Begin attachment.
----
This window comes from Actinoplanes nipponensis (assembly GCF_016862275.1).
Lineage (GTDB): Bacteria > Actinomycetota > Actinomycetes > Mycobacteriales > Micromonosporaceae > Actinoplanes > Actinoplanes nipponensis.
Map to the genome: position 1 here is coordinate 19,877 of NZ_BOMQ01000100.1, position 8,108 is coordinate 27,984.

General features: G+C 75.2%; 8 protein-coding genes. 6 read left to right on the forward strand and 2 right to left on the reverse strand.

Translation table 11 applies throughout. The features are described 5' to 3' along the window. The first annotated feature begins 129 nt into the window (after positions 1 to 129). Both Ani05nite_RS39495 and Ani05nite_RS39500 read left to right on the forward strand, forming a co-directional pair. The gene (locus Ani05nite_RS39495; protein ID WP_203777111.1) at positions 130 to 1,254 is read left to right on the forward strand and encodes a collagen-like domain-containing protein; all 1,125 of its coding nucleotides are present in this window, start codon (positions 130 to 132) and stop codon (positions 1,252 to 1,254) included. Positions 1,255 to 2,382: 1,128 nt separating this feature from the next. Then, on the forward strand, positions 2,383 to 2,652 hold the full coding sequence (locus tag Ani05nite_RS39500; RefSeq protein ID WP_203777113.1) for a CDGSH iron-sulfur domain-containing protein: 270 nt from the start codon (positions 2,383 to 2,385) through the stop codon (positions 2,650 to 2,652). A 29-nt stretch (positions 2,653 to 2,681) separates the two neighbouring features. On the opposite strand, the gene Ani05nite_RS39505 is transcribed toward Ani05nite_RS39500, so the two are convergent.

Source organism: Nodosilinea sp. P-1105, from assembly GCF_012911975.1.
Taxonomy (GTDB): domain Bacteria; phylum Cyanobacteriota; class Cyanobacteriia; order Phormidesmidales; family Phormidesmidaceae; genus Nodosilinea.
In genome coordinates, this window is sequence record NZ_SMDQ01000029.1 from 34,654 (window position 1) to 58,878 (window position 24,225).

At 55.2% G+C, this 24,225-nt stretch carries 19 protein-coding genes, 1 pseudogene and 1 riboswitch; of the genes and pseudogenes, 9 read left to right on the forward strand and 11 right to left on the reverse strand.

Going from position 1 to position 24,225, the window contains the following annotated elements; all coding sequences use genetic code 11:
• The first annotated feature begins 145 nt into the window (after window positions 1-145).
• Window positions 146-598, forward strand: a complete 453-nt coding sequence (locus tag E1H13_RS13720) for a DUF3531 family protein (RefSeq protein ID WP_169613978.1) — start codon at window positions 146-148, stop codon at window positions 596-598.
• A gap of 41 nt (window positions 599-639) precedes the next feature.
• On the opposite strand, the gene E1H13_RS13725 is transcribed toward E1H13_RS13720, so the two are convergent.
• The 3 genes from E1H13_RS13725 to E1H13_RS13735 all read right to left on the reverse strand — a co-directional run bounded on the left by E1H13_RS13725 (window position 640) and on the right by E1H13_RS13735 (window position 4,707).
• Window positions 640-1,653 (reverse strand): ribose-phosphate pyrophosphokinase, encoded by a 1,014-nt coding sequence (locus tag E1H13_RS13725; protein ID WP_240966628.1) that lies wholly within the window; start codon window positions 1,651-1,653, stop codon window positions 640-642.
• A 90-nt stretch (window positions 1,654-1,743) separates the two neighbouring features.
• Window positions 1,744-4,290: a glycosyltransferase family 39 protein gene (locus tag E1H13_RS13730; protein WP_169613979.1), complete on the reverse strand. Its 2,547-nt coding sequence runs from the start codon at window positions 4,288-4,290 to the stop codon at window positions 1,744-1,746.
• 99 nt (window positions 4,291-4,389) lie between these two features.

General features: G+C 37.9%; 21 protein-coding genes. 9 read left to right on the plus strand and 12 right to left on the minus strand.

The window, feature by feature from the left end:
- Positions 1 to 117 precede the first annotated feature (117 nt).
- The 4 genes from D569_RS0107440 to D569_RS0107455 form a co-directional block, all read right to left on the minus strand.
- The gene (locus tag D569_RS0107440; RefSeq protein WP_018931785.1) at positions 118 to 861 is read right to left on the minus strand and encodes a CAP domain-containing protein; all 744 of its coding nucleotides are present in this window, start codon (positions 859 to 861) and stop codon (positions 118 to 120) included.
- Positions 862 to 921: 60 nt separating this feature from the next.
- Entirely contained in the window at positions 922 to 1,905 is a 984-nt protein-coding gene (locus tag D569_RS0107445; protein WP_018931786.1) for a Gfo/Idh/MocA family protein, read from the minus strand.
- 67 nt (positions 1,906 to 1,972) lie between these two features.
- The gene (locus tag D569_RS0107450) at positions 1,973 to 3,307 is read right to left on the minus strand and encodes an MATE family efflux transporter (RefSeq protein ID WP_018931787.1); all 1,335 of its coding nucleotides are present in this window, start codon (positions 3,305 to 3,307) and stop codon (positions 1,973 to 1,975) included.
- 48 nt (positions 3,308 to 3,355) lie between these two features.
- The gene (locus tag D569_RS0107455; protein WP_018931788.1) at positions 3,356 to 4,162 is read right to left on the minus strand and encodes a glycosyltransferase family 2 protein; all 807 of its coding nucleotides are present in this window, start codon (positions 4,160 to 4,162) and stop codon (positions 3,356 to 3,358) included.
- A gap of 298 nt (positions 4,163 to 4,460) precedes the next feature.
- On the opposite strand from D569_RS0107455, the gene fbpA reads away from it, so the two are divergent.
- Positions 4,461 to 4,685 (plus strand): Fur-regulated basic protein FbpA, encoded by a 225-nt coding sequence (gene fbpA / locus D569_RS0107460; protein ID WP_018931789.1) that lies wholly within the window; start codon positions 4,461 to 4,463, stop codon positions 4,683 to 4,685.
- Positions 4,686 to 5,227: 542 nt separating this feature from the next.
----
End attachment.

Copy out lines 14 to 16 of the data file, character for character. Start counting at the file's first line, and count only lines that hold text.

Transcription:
• On the opposite strand, the gene E1H13_RS13725 is transcribed toward E1H13_RS13720, so the two are convergent.
• The 3 genes from E1H13_RS13725 to E1H13_RS13735 all read right to left on the reverse strand — a co-directional run bounded on the left by E1H13_RS13725 (window position 640) and on the right by E1H13_RS13735 (window position 4,707).
• Window positions 640-1,653 (reverse strand): ribose-phosphate pyrophosphokinase, encoded by a 1,014-nt coding sequence (locus tag E1H13_RS13725; protein ID WP_240966628.1) that lies wholly within the window; start codon window positions 1,651-1,653, stop codon window positions 640-642.